• Monitoring: It is particularly important to monitor the health of nodes hosting stateful containers since they do not have the same portability properties of stateless containers. Detect and handle node failures promptly.

Managed Database Servers

MedStack Control clusters support managed databases for MySQL and PostgreSQL. They support replication, backups, and failover mechanisms by default. By electing to use a managed database server instead of stateful containers, teams will reduce the operational burden of managing the cluster and improve data durability.

Object Storage

MedStack Control clusters support Azure Blob storage accounts for storing unstructured data. By electing to store unstructured and large datasets in object storage instead of in Docker volumes, teams will reduce the operational burden of managing the cluster.

Using object storage instead of local volumes can significantly improve cluster performance and CPU load for large volumes that have datasets that do not compress efficiently.

Managing Volumes

Within a cluster, navigate to Manage Docker > Volumes to manage volumes. Volumes are managed in two ways in the cluster:

On the Manager Node

All Docker volumes are created on the Manager node. Data is only written to a local volume on the Manager node if a container that mounts and writes data to the volume.

On a Worker Node

Docker volumes appear on Worker nodes when a container with a mounted volume runs on the node.

Creating a Docker Volume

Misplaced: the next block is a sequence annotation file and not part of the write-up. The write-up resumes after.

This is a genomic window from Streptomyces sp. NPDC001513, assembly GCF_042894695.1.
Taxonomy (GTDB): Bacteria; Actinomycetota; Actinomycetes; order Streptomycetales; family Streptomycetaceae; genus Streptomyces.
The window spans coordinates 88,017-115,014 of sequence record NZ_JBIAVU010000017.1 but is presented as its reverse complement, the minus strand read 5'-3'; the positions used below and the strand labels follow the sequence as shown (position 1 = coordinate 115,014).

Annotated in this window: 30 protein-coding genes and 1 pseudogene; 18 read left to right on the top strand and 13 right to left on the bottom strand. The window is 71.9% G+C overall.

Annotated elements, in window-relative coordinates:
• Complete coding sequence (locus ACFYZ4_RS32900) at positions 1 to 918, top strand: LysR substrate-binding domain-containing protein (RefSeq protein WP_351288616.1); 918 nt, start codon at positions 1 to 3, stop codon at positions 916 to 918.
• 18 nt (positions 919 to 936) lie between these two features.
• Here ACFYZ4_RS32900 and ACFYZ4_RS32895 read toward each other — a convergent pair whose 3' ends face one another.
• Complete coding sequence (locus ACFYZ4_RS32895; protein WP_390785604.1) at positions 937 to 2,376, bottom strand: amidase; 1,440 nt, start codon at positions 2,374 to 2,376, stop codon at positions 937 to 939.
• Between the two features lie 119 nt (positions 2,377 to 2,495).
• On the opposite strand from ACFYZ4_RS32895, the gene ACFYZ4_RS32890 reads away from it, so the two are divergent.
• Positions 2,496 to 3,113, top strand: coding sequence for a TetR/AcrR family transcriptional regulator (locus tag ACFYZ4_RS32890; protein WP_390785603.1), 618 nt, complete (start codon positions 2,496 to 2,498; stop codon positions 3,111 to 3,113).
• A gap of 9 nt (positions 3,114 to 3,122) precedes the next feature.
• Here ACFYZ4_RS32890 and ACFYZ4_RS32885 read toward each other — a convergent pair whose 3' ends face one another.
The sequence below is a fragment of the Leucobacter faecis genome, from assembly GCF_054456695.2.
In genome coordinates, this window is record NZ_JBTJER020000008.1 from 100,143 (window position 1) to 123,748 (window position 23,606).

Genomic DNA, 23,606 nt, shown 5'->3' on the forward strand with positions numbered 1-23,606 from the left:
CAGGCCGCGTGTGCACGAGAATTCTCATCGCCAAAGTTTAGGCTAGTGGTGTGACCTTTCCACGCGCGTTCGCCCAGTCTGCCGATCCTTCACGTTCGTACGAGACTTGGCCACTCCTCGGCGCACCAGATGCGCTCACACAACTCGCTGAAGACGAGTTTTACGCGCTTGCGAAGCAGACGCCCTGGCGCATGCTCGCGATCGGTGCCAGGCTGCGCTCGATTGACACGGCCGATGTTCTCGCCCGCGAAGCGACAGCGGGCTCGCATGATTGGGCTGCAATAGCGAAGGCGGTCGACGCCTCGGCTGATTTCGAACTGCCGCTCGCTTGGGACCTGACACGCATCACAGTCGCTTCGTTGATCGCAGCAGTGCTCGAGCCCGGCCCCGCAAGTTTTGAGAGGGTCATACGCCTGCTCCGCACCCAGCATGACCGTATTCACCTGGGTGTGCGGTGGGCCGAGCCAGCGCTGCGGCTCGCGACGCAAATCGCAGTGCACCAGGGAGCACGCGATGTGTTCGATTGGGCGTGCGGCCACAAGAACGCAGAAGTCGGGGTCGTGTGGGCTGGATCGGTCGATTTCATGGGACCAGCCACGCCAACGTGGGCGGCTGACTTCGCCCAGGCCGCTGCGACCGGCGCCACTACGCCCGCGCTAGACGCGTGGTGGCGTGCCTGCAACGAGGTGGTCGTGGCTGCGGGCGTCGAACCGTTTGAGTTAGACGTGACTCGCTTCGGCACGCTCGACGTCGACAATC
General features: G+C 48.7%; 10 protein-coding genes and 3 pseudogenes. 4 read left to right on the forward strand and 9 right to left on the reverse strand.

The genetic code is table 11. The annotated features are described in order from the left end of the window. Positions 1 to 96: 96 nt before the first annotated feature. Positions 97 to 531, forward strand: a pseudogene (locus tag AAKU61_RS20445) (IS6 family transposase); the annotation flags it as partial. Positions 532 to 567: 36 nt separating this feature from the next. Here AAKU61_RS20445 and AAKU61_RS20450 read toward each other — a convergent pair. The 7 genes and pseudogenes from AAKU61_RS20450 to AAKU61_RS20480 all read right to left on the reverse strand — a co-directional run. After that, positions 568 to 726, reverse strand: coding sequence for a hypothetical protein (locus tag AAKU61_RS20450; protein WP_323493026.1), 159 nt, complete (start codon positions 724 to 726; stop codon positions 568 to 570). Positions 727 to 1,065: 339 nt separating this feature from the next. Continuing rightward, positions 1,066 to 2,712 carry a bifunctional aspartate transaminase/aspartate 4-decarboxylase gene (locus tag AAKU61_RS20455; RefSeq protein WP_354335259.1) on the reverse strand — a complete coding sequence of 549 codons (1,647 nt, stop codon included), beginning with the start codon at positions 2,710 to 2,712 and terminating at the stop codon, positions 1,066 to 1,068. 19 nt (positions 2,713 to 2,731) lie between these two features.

Creating a Docker volume can be done by clicking "New Volume" and naming the volume. This will create an empty volume on the Manager node and can be mounted to services in the cluster.

Removing a Docker Volume


Use caution

When a volume is deleted from the Manager node, it cannot be mounted by new containers in the cluster.

Removing a Docker volume can be done by clicking "Delete" for the volume. When a volume is deleted, so are data within the volume. MedStack's backup system captures hourly backups of Docker volumes. These backups are not deleted if the volume is deleted, so it can be restored at a later date.

Capabilities and Limits


Anonymous and unused volumes

With this improvement in volume observability, you may notice anonymous volumes (their name appears as a random string) and unused volumes (volumes that aren't mounted to any containers) on nodes.

  • Nodes with Volumes: A table will appear for each node that has one or more volumes on disk. If a node does not have a volume on disk, it will not appear in this list. The node IP address and any attached node labels will appear in the table header.
  • Anonymous Volumes: If a service is misconfigured and writes data to a local path that is not mounted to a volume, Docker will create an anonymous volume. Anonymous volumes have a random name (i.e., 7893ea883aa3094d909f632d047) may contain valuable information. If you notice an anonymous volume, we strongly recommend you review your application and service configuration to ensure the cluster is set up as intended.
    ❗️Anonymous volumes are not included in MedStack's backup system.
  • Deleting Volumes: When a volume is deleted, the data in the volume is removed from the node disk. To remove a volume from the cluster and prevent it from being mounted, you must delete the volume on the Manager node.
    A volume can only be deleted on a node if it is not in use. That means that a volume cannot be mounted to running or stopped containers.
  • Removing Stopped Containers: For nodes that have stopped containers with volume mounts, it will still not be possible to delete volumes. By removing stopped containers on a node, volumes previously mounted can now be deleted on the node.